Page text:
Traditionally, mineral rights and other oil and gas royalties have been regularly bought and sold by “brokers” who act as middlemen in most transactions. These brokers serve the important function of connecting capital (real end-buyers) with deals (sellers). However, brokers have introduced huge inefficiencies into the market, hurting both real buyers and mineral rights sellers.
When brokers control the course of the deal, both buyers and sellers are forced to rely on them for key information. In turn, this may allow a given broker to charge a large fee in the form of a commission. Big potential commissions in conjunction with minimal regulation, have opened the door to bad actors seeking to make a quick buck with deceptive practices.
Note: there are many honest and hardworking brokers in the market. We know several folks that operate with integrity and hope that posts like this can help them differentiate themselves.
Before we break down these deceptive practices, it might be helpful to look at the conditions that contributed to the rise of broker activity in the mineral space.
Why did the mineral market develop into a heavily “brokered” space?
The management team at Revere has collectively spent decades looking at several different energy markets. We have noticed that brokers tend to thrive in markets which are:
1. Fragmented: there are many different sellers of variously sized assets and many different buyers.
2. Illiquid: assets do not transact regularly.
3. Opaque (low transparency): buyers and sellers don’t always know what prices are being offered and paid.
Public stock markets, such as the New York Stock Exchange, offer good examples of situations where brokers take minimal commissions. These markets are liquid and transparent, making it hard for brokers to siphon value from buyers and sellers.
Real Estate offers a counter-example. Because the market is fragmented (many people own real estate) and illiquid, brokers can take large commissions for every transaction. However, at least Real Estate offers buyers and sellers some transparency. When a broker helps you sell your home — you get to see what the sale price was. With oil and gas royalties, that’s often not the case.
In the royalty business, all transactions are recorded with local courthouses. However, the actual clearing price of the transaction is seldom recorded. For a variety of historical reasons, the newly deeded asset can be recorded as a purchase for a token amount of cash (e.g. $10.00) plus other “good and valuable consideration” (see below example from a real courthouse document):
While the law varies from state to state, the law generally allows for the purchase price to be obscured in public record. Clearly, the founding fathers of this system prioritized privacy over transparency. To be fair, they probably didn’t anticipate the set of tactics that some brokers employ in the mineral and royalty market (more on that later).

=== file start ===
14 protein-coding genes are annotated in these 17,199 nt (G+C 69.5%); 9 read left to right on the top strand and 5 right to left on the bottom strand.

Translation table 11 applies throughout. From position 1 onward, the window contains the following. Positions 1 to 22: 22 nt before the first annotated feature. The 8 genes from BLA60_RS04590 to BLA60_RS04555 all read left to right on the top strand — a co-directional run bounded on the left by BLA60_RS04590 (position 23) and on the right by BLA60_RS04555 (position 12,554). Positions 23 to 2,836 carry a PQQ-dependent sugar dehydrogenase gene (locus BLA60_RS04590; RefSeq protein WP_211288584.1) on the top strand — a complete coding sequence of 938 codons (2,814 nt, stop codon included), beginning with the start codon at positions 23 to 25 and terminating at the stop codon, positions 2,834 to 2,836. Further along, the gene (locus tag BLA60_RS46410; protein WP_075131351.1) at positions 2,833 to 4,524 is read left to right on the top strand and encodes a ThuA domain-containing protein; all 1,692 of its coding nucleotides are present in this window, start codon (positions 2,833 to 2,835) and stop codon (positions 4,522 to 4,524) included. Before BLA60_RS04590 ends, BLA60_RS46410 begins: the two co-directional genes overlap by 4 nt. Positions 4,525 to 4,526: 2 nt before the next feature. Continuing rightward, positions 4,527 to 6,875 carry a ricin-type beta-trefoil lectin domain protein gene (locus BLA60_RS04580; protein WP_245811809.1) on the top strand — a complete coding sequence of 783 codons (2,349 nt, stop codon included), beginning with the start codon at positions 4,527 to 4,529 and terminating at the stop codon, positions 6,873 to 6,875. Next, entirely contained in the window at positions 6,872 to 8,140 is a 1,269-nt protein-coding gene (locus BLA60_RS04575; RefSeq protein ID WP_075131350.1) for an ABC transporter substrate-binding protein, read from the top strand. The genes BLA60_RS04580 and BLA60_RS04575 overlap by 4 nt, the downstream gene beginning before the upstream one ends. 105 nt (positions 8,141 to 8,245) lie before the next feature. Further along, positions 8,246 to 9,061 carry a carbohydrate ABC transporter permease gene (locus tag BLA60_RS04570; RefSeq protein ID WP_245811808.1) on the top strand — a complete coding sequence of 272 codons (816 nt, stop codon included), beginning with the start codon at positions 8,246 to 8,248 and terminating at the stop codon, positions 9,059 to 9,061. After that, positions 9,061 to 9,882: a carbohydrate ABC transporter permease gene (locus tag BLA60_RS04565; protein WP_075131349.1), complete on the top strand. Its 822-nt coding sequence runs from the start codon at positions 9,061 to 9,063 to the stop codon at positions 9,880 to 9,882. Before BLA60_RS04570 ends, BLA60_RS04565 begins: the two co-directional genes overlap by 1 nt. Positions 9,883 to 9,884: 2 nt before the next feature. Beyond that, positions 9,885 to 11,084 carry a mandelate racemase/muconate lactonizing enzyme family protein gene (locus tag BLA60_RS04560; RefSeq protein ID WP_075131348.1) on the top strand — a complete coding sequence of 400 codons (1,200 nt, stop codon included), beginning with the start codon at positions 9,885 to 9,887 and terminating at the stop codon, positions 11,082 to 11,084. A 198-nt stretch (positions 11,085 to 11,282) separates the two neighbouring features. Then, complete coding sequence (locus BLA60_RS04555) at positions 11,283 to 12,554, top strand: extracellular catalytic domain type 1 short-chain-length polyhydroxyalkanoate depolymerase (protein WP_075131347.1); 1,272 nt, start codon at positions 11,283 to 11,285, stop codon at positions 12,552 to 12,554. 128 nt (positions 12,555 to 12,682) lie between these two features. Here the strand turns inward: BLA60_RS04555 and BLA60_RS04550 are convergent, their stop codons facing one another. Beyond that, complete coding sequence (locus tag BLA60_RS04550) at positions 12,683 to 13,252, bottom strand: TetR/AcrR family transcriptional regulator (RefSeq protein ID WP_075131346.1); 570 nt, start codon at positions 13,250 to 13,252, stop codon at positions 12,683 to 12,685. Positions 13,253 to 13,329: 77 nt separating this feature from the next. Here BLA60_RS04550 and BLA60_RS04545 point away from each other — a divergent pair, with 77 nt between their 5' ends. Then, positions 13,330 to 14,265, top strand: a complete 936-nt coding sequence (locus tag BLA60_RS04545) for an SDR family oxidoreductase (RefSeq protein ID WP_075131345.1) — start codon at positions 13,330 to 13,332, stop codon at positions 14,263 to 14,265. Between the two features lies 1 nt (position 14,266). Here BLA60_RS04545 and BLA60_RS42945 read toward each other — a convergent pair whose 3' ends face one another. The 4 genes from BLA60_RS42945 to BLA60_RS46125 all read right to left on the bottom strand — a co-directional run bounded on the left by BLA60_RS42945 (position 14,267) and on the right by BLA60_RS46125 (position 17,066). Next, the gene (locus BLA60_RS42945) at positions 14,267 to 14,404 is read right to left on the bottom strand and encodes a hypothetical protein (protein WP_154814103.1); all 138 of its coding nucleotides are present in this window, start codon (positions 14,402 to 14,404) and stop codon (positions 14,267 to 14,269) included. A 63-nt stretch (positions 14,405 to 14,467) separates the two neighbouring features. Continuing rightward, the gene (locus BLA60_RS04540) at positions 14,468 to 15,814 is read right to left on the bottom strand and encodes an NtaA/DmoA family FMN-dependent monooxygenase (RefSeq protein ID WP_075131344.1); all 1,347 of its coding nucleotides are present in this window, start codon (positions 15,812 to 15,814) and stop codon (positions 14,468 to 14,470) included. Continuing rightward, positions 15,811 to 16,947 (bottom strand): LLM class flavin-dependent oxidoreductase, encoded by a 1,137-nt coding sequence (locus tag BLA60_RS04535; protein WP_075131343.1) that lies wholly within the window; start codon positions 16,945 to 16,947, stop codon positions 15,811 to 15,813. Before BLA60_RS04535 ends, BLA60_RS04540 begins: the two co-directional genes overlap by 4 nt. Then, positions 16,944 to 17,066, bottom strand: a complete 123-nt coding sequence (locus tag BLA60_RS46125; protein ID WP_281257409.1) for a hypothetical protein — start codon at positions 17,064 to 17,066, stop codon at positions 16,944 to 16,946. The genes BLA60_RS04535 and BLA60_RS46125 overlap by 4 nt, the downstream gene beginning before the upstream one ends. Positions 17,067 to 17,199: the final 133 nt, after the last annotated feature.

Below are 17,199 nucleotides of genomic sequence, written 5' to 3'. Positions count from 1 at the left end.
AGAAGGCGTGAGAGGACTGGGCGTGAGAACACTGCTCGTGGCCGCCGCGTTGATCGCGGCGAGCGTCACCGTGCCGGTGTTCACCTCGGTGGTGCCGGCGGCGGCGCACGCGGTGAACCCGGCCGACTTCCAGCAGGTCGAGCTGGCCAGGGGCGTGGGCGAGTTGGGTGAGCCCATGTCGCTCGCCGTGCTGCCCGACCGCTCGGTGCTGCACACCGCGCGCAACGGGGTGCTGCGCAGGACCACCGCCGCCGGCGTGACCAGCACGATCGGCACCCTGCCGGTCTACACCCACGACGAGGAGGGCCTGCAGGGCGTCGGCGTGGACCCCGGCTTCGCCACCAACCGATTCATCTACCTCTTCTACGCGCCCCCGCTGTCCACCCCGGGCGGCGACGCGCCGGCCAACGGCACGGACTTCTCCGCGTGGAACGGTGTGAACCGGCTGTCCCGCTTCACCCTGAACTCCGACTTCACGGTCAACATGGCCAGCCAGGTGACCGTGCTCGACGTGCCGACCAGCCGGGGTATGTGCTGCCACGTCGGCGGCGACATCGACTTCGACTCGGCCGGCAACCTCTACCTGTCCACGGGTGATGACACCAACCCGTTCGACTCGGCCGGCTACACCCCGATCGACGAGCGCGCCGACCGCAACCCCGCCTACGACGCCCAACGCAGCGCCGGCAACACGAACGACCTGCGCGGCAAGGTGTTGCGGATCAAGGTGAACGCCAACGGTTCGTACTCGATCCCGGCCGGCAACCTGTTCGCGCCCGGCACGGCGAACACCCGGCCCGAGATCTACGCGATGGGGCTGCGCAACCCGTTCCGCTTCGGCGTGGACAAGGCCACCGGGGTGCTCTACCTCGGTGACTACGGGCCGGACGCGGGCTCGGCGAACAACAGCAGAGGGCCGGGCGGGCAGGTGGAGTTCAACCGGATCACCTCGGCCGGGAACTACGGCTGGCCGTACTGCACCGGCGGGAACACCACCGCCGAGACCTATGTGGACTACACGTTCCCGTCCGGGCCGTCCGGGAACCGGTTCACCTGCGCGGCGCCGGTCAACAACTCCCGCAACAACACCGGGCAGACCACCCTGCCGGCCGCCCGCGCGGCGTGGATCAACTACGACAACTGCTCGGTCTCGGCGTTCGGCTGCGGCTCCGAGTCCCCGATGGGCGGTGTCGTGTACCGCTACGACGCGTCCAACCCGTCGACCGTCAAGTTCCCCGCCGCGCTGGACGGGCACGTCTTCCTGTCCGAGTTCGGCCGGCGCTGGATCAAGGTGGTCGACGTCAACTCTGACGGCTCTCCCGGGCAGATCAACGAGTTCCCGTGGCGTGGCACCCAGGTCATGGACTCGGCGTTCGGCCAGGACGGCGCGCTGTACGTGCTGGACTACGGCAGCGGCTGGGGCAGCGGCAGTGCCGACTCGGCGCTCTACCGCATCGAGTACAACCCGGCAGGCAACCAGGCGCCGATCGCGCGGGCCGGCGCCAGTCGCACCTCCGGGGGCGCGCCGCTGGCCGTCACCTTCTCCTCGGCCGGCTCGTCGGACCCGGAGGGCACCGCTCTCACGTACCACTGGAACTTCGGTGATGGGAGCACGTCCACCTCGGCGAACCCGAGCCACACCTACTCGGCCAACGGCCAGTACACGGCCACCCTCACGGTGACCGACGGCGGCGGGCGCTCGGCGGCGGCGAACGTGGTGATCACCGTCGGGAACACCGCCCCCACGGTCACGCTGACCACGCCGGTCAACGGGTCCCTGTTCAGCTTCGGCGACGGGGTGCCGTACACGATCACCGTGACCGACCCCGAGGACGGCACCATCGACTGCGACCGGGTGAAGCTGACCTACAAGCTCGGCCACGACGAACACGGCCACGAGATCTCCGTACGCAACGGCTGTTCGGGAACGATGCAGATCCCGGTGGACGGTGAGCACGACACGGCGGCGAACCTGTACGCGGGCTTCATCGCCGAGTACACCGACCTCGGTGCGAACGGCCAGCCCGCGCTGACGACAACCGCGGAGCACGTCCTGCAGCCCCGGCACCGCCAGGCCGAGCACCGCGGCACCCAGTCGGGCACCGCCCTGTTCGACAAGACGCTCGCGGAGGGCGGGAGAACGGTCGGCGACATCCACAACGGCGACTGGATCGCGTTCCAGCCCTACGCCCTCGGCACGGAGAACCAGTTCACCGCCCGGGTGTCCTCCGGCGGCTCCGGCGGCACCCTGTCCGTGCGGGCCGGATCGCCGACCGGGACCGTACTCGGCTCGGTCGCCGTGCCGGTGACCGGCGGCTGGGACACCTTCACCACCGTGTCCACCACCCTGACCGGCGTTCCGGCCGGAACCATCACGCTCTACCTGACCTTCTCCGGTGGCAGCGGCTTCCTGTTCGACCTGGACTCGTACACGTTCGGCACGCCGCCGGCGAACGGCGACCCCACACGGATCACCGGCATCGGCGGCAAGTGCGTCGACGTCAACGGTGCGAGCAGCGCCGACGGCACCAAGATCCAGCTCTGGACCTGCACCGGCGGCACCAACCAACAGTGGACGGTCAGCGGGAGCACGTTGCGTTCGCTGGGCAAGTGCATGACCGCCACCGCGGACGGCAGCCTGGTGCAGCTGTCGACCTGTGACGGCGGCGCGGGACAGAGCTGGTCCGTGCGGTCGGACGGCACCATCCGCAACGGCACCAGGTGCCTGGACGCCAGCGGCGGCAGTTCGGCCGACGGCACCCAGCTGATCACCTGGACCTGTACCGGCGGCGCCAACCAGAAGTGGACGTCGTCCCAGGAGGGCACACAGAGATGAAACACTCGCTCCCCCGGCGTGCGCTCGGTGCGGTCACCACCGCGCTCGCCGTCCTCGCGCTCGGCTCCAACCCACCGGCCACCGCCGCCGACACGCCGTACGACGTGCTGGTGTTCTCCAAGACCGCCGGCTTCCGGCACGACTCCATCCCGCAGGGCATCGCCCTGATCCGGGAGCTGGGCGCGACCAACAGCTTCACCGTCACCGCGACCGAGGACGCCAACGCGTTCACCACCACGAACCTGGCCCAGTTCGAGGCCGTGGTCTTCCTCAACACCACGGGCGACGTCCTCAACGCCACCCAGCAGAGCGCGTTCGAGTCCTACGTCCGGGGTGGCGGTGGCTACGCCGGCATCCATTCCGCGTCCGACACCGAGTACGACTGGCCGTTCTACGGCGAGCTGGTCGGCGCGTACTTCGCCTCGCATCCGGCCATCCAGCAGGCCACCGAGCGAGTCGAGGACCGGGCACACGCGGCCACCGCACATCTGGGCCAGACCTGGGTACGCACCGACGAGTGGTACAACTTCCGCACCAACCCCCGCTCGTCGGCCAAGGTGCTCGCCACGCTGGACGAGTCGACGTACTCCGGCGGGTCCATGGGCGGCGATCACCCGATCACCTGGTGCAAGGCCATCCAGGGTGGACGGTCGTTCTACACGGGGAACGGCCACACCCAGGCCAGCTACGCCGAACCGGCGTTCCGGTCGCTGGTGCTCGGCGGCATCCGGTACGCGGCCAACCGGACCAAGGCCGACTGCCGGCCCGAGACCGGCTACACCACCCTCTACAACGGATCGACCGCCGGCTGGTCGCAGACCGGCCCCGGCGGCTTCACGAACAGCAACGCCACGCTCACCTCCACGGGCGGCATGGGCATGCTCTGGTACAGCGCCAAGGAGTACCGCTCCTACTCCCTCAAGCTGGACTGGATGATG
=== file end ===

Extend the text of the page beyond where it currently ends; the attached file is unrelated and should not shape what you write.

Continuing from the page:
To be clear, this lack of transparency also impacts buyers. As investors in the energy royalty space, we at Revere would love to have better visibility into the actual prices at which deals are being done.
So what does this all mean? Who cares if markets are fragmented, illiquid, and not transparent?
The problem begins with commissions which are detrimental to both sellers and buyers. Because of the nature of the royalty market, brokers tend to command 2–10% of the total transaction value as a fee. This can be particularly frustrating because many brokers do not add meaningful value to the sale process.
Real Estate agents are licensed professionals, royalty brokers are not. When a Real Estate agent helps you sell your home, they often provide significant services which can lead to higher prices for your home. The agent might help you “stage” the home with attractively arranged furniture, or spend their own money taking pictures and marketing the home. In the royalty space, it is sometimes the case that the broker doesn’t do anything other than pick up the phone and call a likely end-buyer. Unfortunately, brokerage commissions are difficult for the buyers and sellers to dispute because the broker may control the process. If a sellers want the deal, they may need to pay whatever commission the broker wants.
In order to reinforce this advantage, some brokers will withhold information about the seller’s asset. Many brokers do not know what information a real end-buyer will use to increase their offer value. They may know just enough to get the deal done. In some cases, this means the seller would have gotten a better deal if the buyer had better information. However, because the broker is incentivized to keep the buyer and seller from talking, the end-buyer is often forced to deal with incomplete information. Ask yourself — how much would you pay for a car if you couldn’t see it before you buy? What if you only had access to the production year, mileage, make and model? Most people don’t like risk and will underbid out of fear (e.g. “what if the car is scratched?”, etc.) in situations where they don’t have the full picture.
Simply put — the person with the best information will often be the one that is willing to pay the most for an asset.
High commissions and lack of information generally don’t help anyone except the broker. Unfortunately, it gets worse. In our next post, we’ll explore some of the devious practices currently being used by a subset of people in the brokerage business. These go far beyond simply taking a big commission.